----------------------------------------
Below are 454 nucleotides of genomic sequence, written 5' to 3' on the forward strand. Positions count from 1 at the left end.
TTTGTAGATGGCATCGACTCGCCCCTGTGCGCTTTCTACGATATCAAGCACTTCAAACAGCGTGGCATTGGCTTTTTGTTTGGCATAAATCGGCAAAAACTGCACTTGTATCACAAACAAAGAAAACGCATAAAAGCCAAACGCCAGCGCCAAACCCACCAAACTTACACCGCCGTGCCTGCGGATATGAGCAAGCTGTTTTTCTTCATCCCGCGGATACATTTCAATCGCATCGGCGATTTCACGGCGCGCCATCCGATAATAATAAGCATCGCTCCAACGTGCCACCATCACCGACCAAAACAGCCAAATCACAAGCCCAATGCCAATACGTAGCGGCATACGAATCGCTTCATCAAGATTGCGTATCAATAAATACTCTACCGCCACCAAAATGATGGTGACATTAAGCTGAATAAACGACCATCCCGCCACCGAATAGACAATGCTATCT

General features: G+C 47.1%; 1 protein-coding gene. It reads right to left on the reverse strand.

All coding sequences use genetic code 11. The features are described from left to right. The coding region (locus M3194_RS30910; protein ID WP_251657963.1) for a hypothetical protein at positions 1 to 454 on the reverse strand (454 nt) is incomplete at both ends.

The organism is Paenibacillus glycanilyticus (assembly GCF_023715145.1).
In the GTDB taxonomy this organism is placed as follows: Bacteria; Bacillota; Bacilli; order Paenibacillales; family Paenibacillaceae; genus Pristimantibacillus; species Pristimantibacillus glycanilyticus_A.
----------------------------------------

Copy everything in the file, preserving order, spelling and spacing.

Below are 454 nucleotides of genomic sequence, written 5' to 3' on the forward strand. Positions count from 1 at the left end.
TTTGTAGATGGCATCGACTCGCCCCTGTGCGCTTTCTACGATATCAAGCACTTCAAACAGCGTGGCATTGGCTTTTTGTTTGGCATAAATCGGCAAAAACTGCACTTGTATCACAAACAAAGAAAACGCATAAAAGCCAAACGCCAGCGCCAAACCCACCAAACTTACACCGCCGTGCCTGCGGATATGAGCAAGCTGTTTTTCTTCATCCCGCGGATACATTTCAATCGCATCGGCGATTTCACGGCGCGCCATCCGATAATAATAAGCATCGCTCCAACGTGCCACCATCACCGACCAAAACAGCCAAATCACAAGCCCAATGCCAATACGTAGCGGCATACGAATCGCTTCATCAAGATTGCGTATCAATAAATACTCTACCGCCACCAAAATGATGGTGACATTAAGCTGAATAAACGACCATCCCGCCACCGAATAGACAATGCTATCT

General features: G+C 47.1%; 1 protein-coding gene. It reads right to left on the reverse strand.

All coding sequences use genetic code 11. The features are described from left to right. The coding region (locus M3194_RS30910; protein ID WP_251657963.1) for a hypothetical protein at positions 1 to 454 on the reverse strand (454 nt) is incomplete at both ends.

The organism is Paenibacillus glycanilyticus (assembly GCF_023715145.1).
In the GTDB taxonomy this organism is placed as follows: Bacteria; Bacillota; Bacilli; order Paenibacillales; family Paenibacillaceae; genus Pristimantibacillus; species Pristimantibacillus glycanilyticus_A.